Saturday, September 29, 2018

Extinction is Silent, Unless It Chirps

Dodo skeleton and model at Oxford University

[I owe a series of brief research essays over the next year in fulfillment of my Audubon Birding Certificate, sponsored by the good folks at Joppa Flats on Plum Island.  Essay #1 was about food waste and birds.  This essay addresses extinction.  Future topics should be happier.]

The first Dodo was described by a Dutch sailor in 1598.  The last confirmed sighting was in 1662.  It took humankind exactly 64 years to wipe a million-year-old species off the face of the earth.  Likewise, there were five billion Passenger Pigeons in North America two hundred years ago. Audubon himself observed a flock that passed for three days numbering perhaps two billion.  Thanks to hunting and habitat conversion, the last Passenger Pigeon, Martha, died in the Cincinnati Zoo in 1914.[1]

Here’s the extraordinary thing: As good as human beings have been historically at wiping out our fellow species, we are even better at it today.

Our newest technique is the wholesale destruction of biological diversity, an “existential” threat equivalent to a pandemic or meteor strike.  Scientists believe we are well into the earth’s sixth great extinction, this one caused by human consumption.  For example, the Living Planet Index (LPI) measures the state of the world's biological diversity based on population trends of vertebrate, including the health of 3,706 species.  In 2016, the LPI showed a 58% decline between 1970 and 2012 meaning, on average, that animal populations are half the size they were four decades ago.[2]  A 2017 research paper attempts to frame the problem in terms of relative pace.  Almost 200 species of vertebrates (that we can confirm) have gone extinct in the last 100 years.  Measured against the “background” extinction rate prevailing in the last two million years, those 200 species should have taken 10,000 years to disappear.[3]  This pace suggests that the earth could lose 30 percent to 50 percent of all species by 2050.[4]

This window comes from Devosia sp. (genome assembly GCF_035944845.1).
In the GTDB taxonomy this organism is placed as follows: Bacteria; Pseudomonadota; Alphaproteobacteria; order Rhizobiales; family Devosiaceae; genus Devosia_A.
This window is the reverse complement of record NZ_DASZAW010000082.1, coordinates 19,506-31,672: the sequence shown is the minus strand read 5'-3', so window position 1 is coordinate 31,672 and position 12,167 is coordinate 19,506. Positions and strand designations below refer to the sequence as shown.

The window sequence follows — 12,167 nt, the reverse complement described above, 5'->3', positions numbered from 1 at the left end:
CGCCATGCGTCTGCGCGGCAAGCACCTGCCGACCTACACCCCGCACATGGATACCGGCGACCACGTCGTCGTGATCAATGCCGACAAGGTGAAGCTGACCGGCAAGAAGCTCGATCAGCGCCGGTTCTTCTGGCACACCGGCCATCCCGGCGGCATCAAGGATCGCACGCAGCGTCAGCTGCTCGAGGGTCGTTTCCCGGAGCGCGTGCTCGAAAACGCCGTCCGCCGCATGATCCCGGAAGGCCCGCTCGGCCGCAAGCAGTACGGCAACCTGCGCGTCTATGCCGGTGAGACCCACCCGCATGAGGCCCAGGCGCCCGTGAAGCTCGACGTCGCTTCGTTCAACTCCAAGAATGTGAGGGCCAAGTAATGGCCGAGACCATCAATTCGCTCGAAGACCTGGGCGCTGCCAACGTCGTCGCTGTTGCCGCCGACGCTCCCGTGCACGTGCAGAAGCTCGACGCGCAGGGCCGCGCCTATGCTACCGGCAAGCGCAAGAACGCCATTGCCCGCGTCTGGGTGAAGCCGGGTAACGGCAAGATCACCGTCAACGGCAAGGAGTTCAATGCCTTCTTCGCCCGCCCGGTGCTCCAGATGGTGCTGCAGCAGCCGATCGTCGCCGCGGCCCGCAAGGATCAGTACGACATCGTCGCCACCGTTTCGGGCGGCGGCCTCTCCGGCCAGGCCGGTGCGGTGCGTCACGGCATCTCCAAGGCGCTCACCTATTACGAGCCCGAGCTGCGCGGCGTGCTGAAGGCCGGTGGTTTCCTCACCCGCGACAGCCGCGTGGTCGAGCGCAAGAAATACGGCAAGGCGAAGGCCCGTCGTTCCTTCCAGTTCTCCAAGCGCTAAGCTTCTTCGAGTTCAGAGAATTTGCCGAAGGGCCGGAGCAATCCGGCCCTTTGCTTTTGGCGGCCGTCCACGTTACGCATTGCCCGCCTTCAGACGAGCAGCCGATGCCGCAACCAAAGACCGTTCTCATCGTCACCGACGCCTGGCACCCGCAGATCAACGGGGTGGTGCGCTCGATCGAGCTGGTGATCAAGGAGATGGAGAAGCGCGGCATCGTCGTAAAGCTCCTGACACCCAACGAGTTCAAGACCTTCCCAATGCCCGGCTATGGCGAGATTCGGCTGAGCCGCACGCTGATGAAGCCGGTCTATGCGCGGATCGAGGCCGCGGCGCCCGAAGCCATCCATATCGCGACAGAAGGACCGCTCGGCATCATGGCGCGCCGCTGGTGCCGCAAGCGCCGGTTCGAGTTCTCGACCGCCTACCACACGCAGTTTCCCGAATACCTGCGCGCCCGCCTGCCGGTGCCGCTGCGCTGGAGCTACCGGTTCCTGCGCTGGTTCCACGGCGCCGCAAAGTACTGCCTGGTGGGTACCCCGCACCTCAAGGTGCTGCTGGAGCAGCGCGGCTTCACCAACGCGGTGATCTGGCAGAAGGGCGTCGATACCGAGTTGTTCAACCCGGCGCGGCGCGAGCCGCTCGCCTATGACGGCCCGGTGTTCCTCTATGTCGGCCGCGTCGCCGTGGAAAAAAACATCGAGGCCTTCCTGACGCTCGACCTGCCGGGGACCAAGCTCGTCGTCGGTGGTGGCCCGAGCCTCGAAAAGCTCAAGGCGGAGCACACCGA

The Alagoas foliage-gleaner, now extinct. 
Because birds are visible, ubiquitous, and sometimes iconic (like the Dodo), they have become a bellwether for tracking extinction.  Globally, 12 percent of nearly 10,000 species are headed for extinction in our lifetimes while 192 species are at “extremely high risk” of extinction.[5]  In the US, a 2009 report found that 251 species out of 800 are of conservation concern.[6]  Habitat conversion is the single greatest factor, but invasive species, hunting-trapping, and capture by collectors all play a part in this tragedy.  There are, for example, eight birds that are confirmed extinct this decade alone.  Five are in South America and four of those in Brazil—all attributed to deforestation.[7]